Moxyland “follows the lives of four narrators living in an alternative futuristic Cape Town, South Africa. Kendra, an art-school dropout, brands herself for a nanotech marketing program; Lerato, an ambitious AIDS baby, plots to defect from her corporate employers; Tendeka, a hot-headed activist, is becoming increasingly rabid; and Toby, a roguish blogger, discovers that the video games he plays for cash are much more than they seem. On a collision course that will rewire their lives, this story crackles with bold and infectious ideas, connecting a ruthless corporate-apartheid government with video games, biotech attack dogs, slippery online identities, a township soccer school, shocking cell phones, addictive branding, and genetically modified art. Taking hedonistic trends in society to their ultimate conclusions, this tale paints anything but a forecasted utopia, satirically undermining the reified idea of progress as society’s white knight.” (Goodreads)
Beautiful Music For Ugly Children, by Kirstin Cronn-Mills (2012)
Shy trans guy Gabe is a huge music fan (Elvis in particular) and an aspiring DJ. The summer after high school, Gabe gets the chance of a lifetime from his musical mentor, John: a chance at his own radio show, “Beautiful Music For Ugly Children.” In high school, Gabe was stuck as Elizabeth, hiding who he really was. On the air, though, Gabe is able to be himself and let his B-side play, inspiring others to do the same. With his newfound attention, though, come threats, and Gabe must decide whether to stand by his message of radical acceptance or go off the air. My full review is HERE.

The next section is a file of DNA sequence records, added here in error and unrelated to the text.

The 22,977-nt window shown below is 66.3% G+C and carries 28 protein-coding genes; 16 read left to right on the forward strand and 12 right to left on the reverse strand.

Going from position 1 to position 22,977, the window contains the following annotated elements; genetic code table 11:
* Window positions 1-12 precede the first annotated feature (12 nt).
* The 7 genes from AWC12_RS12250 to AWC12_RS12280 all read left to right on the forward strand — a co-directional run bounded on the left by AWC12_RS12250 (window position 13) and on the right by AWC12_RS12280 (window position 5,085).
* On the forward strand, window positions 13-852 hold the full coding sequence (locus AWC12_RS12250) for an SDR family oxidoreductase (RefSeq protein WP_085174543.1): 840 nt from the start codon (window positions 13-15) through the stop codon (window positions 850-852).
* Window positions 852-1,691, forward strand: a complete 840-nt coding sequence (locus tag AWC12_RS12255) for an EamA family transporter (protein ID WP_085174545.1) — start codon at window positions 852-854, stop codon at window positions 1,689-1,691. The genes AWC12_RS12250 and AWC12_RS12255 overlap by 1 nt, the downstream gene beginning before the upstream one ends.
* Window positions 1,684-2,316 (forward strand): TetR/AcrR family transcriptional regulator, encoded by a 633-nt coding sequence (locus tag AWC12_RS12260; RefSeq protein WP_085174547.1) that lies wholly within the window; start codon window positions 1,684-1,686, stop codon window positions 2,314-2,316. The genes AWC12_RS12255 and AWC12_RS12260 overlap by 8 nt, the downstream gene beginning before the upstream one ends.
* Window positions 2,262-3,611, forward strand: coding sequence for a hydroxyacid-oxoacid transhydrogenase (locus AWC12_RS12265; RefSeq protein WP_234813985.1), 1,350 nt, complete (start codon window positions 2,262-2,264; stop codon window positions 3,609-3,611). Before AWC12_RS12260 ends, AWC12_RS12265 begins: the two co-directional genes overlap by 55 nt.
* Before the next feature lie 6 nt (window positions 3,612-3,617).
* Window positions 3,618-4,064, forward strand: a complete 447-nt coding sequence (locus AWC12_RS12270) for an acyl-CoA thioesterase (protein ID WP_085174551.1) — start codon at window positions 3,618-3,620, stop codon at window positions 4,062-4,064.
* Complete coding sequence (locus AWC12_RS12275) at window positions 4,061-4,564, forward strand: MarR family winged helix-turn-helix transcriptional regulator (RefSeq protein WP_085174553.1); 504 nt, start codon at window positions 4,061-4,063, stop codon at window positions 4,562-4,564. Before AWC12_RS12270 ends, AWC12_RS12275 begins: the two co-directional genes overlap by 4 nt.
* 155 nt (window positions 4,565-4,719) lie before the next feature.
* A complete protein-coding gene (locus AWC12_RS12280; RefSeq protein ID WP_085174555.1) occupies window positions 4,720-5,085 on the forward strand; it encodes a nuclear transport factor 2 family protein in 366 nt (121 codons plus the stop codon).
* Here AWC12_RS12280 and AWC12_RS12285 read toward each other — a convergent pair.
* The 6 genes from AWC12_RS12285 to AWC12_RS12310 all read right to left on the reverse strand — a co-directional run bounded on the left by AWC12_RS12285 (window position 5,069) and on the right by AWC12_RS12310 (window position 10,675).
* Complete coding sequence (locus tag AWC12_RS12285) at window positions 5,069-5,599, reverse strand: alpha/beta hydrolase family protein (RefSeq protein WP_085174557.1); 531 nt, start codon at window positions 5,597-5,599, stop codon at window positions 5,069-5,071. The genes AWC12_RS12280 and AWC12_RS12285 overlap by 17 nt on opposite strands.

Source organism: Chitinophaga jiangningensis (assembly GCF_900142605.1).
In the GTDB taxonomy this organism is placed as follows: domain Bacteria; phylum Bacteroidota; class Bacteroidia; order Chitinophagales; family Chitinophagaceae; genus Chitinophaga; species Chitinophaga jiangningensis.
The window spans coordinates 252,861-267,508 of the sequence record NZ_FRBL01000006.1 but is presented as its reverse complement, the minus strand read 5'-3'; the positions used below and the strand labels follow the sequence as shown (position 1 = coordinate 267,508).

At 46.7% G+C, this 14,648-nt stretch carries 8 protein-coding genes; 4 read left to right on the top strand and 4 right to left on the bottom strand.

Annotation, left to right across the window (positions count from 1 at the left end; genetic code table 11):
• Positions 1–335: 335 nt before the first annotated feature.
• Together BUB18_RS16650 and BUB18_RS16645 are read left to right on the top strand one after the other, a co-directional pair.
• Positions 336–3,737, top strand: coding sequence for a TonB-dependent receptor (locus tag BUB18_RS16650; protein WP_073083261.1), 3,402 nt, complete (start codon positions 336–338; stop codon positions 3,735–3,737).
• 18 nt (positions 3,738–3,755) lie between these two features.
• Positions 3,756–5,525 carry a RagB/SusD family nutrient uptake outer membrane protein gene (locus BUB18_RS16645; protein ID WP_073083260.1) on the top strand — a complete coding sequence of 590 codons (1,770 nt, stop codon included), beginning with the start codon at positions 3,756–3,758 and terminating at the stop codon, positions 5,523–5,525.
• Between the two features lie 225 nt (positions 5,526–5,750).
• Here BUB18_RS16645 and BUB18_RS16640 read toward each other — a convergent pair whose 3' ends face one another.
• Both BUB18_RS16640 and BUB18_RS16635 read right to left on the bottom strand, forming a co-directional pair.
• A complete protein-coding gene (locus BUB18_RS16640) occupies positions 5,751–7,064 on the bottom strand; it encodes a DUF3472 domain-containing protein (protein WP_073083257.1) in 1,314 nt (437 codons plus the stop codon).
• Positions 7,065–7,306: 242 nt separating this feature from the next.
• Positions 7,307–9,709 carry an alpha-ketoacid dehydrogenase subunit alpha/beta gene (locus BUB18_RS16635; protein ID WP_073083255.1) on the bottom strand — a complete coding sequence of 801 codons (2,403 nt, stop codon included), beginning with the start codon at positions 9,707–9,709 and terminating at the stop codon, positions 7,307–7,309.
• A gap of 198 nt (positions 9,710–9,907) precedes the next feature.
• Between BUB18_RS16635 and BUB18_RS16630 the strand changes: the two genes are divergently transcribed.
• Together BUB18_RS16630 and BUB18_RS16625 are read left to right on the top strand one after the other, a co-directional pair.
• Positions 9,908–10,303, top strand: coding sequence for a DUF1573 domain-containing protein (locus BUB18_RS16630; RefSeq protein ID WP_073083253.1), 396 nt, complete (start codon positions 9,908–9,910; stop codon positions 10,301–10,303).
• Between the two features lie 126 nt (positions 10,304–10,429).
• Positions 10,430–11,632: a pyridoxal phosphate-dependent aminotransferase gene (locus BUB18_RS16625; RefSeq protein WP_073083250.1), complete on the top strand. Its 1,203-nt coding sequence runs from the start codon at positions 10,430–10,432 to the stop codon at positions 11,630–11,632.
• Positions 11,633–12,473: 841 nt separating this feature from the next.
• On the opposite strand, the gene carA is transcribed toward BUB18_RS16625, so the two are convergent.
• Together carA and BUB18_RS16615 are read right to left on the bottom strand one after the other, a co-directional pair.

Harry Potter and the Order of the Phoenix, by J.K. Rowling (2003)
Possibly my favorite Harry Potter book! At the end of book four, Voldemort returns. Now, in response to those rumors, the Ministry of Magic is threatened by Dumbledore’s power at Hogwarts. In Ron, Harry, and Hermione’s fifth year at Hogwarts, the Ministry sends Delores Umbrage to check Dumbledore’s power. Little by little, she strips away the students’ rights, including the ability to meet in groups or use magic to defend themselves, so the gang forms Dumbledore’s Army to teach themselves. I think this book is such a genius installment in the series, because it takes a brief break from the direct threat of evil overlord Voldemort and turns to the bureaucratic evil that occurs as a result of fear of evil, and can be just as oppressive.
Santa Olivia (Santa Olivia #1), by Jacqueline Carey (2009)
“Loup Garron was born and raised in Santa Olivia, an isolated, disenfranchised town next to a US military base inside a DMZ buffer zone between Texas and Mexico. A fugitive ‘Wolf-Man’ who had a love affair with a local woman, Loup’s father was one of a group of men genetically-manipulated and used by the US government as a weapon. Loup, named for and sharing her father’s wolf-like qualities, is marked as an outsider.